James Harden is not going to let go of his perceived MVP snub from last season. To be fair, people continue to ask him about it, but he doesn't exactly shy away from the topic, and to that point, here's what he had to say in a recent interview with GQ magazine:
You can't tell me that a guy whose team was a 14-seed at one point last year, and ended up a four-seed with everything that was going on—so many injuries—and who went on a 32-game 30-point streak, eight 50-point games, two 60-point games in one season…and all the talk was about [Giannis Antetokounmpo]? There's no way.
I just had to look at what I could do to get better for next year. You can't pout or be mad, and the kid had an unbelievable season, so did his team. But the things I was putting up were legendary. You going to look back in 10, 15 years from now and be like, is that really true? Did that really happen? That's some stuff they were doing back when Kareem and all those other guys were playing. But I'm happy. We have a team goal of winning a championship, and I'm ready to get going now.
For full context, in this case, the Houston Rockets superstar wasn't asked to re-litigate what he clearly continues to feel was an MVP snubbing; he was asked about comments he recently made on a radio show about how the media tends to lock onto certain MVP narratives and refuses to let go of them. There's truth in this. Narratives play a huge role in determining MVP winners. The year Kevin Durant left Oklahoma City, Russell Westbrook had the sentimental vote locked up. Last season, Giannis Antetokounmpo taking a team from a No. 7 seed the previous year to the best record in the NBA painted a picture voters love to admire.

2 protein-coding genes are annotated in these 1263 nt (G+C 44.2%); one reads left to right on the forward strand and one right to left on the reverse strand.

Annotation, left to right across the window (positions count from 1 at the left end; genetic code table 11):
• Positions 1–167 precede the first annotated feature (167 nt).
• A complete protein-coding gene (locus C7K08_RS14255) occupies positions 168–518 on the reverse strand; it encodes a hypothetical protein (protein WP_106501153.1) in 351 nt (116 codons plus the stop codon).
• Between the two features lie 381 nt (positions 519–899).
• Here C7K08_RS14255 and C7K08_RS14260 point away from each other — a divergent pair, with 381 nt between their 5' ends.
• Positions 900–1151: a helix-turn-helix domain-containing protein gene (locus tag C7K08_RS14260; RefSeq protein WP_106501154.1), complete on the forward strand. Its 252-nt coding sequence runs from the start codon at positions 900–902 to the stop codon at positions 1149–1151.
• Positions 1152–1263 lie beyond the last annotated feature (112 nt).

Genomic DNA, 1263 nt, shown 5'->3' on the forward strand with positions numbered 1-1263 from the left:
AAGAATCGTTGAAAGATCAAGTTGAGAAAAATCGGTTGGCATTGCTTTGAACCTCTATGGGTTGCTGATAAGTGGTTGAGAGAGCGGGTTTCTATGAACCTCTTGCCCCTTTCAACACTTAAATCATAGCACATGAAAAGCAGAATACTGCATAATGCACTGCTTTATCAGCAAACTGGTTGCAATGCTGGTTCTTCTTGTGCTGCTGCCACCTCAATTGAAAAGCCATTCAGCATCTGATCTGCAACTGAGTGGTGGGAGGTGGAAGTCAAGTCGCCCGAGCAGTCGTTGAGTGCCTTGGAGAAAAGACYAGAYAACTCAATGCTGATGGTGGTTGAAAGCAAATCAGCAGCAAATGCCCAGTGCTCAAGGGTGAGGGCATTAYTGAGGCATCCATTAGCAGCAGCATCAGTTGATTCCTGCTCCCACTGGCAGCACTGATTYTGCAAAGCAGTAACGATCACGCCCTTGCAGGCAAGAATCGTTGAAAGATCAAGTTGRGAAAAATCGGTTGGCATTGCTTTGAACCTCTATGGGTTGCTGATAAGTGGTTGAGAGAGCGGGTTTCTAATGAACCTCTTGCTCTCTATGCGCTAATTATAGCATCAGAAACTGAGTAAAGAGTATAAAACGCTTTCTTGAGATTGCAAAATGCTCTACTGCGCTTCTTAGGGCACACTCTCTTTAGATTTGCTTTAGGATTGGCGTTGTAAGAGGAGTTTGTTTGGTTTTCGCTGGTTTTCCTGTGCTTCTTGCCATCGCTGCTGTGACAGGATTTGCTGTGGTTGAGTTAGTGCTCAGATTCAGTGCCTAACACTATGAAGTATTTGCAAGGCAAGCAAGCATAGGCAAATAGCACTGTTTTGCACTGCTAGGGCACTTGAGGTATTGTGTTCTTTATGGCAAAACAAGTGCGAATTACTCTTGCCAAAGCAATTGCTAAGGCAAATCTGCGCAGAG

But Harden using that question as a platform to launch into another diatribe about his "legendary" season only serves to amplify just how much these individual awards mean to him. Now listen, let's not be ignorant; individual recognition means a lot to every athlete, whether they admit as much publicly or not. Harden is right, his 2018-19 season absolutely was legendary. He put up numbers that nobody in NBA history has matched. Thing is, so did Giannis. And his team won more.
Harden cites taking his team from a 14-seed at one point in the season to the eventual No. 4 seed conveniently leaves out the fact that he had a part in the team's early struggles. It's not like he was hurt and came back to save the day. Rather, he led the way out of a hole he helped dig.
In the end, this was a photo-finish race between two guys who absolutely had legendary seasons. The narrative around Giannis did help him in getting 78 percent of the first-place votes. The existing perception that Harden's scoring is at least minimally connected to something of a gimmick approach -- volume shooting and foul manipulation -- that gets sniffed out in the playoffs probably does give him at least a little bit of an uphill MVP climb.
So, yes, Harden has a point here, no doubt. He's so dominant that he's fully entered the zone where we take his production, at least to a degree, for granted. It's just the fact that Harden feels the need to keep making these points paints a picture that he's more worried about not winning MVP than not winning a championship, with the latter often seeming to be mentioned secondarily.